Letter to the Editor | Sunday Observer

Letter to the Editor

Television’s ‘Mahagedera’ should focus on nurturing aspirant talents

Today, there is an abundance of television channels in Sri Lanka, some old and some new. Among them, the Independent Television Network (ITN) is the oldest , which, due to state collaboration and its consequent precedence has been called the 'Mahagedera' of Television. Each station vies for customer loyalty, and is fiercely competitive in providing programs that maximize and sustain viewer interest.

Being indigenous, they promote inter alia traditional aesthetic programs. One area where increasing interest is evinced is the ‘performing arts’ In developing performing arts TV stations could make prodigious contributions.

They can be catalysts in identifying and harnessing talents.

They can, to a large extent provide the much desired platform for aspiring artists to showcase their talents.

In fact, some stations inclusive of the 'Mahagedera', in the past have been most successful in identifying talents, nurturing and grooming them into talented and respected artists. Many who have been benefitted have confessed this as they have elected the fields they are competent in as their professions for livelihood.

These artistes have admitted that they are indebted to the ‘Mahagedera', the ITN, for grooming them.

The concept of the very popular program on Friday evenings “Chat N Music”, for two hours until just past midnight is apparently to provide opportunities to gifted artistes, and is comparable to a talent exploration.

This program drawing huge viewer audiences had sustained for over twelve years uninterrupted. In the writer's view the way the program is conducted now with a biased selection criteria, considering it a talents search is an unsavoury development.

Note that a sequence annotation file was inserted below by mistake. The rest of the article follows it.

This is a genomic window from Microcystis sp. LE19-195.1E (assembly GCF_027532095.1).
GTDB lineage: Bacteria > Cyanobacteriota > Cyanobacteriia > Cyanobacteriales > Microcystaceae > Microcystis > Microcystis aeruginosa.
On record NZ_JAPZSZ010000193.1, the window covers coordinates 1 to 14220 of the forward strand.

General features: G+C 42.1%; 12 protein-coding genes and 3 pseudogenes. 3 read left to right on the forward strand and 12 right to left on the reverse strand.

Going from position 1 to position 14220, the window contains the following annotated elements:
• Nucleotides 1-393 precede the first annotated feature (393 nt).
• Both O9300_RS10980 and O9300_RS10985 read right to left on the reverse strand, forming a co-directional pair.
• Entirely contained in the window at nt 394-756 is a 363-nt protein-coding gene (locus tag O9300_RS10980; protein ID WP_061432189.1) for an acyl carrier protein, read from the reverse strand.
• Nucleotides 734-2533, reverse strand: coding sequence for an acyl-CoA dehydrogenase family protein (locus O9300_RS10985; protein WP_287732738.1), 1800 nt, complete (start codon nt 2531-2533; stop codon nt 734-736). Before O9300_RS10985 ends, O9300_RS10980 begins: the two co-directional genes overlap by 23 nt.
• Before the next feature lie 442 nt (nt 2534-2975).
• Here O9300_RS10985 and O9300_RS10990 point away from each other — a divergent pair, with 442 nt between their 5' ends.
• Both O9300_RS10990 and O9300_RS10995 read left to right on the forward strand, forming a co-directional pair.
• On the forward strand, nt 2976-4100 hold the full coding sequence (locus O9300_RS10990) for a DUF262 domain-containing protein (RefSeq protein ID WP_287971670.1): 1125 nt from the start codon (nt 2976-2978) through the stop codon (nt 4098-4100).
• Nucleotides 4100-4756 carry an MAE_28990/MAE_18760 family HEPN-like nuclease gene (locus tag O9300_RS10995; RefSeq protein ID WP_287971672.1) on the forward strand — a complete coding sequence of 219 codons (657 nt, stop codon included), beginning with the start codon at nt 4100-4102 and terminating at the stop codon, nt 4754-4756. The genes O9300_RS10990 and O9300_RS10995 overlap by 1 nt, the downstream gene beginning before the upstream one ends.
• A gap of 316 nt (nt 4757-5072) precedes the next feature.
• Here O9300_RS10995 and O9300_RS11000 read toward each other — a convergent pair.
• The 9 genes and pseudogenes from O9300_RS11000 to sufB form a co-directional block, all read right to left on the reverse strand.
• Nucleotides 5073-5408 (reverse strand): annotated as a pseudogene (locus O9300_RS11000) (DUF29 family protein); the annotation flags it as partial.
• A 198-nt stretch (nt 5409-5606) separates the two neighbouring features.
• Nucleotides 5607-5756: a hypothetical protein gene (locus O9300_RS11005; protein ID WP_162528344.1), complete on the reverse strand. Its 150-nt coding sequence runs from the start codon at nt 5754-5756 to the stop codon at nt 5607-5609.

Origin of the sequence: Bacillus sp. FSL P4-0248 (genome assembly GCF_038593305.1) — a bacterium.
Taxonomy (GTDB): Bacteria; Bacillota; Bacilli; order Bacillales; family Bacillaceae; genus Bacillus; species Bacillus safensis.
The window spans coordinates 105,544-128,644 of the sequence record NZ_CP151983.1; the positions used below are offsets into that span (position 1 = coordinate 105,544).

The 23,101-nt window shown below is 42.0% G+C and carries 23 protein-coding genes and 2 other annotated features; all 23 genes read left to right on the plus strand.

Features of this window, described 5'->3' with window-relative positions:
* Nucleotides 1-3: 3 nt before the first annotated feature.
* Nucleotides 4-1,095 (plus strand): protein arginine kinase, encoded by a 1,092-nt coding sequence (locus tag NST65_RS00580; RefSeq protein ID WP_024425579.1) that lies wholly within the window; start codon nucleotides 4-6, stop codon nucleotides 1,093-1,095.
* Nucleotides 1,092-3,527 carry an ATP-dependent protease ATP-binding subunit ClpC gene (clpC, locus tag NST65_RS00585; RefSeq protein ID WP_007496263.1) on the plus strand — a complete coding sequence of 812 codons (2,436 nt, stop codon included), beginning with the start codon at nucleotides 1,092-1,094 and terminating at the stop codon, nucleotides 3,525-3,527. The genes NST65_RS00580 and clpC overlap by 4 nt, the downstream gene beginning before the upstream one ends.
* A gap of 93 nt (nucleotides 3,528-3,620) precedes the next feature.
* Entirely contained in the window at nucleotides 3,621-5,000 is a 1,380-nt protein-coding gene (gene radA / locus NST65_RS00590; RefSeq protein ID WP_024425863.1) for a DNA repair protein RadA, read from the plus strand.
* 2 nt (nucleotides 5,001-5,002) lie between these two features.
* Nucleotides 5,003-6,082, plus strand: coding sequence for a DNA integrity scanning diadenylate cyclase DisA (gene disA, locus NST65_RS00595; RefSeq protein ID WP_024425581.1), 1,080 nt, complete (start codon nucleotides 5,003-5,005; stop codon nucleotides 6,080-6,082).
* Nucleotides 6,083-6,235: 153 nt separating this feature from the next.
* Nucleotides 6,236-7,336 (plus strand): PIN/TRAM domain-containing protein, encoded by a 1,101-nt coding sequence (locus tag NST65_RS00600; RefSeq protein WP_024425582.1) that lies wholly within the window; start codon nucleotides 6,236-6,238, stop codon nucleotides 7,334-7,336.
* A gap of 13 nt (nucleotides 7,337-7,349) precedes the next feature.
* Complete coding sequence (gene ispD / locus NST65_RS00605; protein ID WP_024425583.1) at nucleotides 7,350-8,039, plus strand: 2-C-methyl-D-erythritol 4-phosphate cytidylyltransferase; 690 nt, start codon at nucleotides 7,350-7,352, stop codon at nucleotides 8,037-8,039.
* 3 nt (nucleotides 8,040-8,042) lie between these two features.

All viewers would agree that invitations are extended by the producer/director of this program often at regular intervals, to some established artistes, thereby depriving those talented knocking at the door, the much needed opportunity. Hence, making this program a misnomer in its avowed desire.

Therefore, the passion for identifying new talents is woefully nonexistent.

The stubborn pursuance by the producer/ director to continue with a process that doesn't provide equal opportunities for everyone is atrocious.

In effect, it is just the recycling of existing talents who are already well established. Many a talented aspirant is turned away under a dubious invitation selection process. The fervent suggestion of the writer is to commence an open formula in the invitation route, instead of the current prejudiced invitation process.

Sunil Thenabadu
Brisbane 

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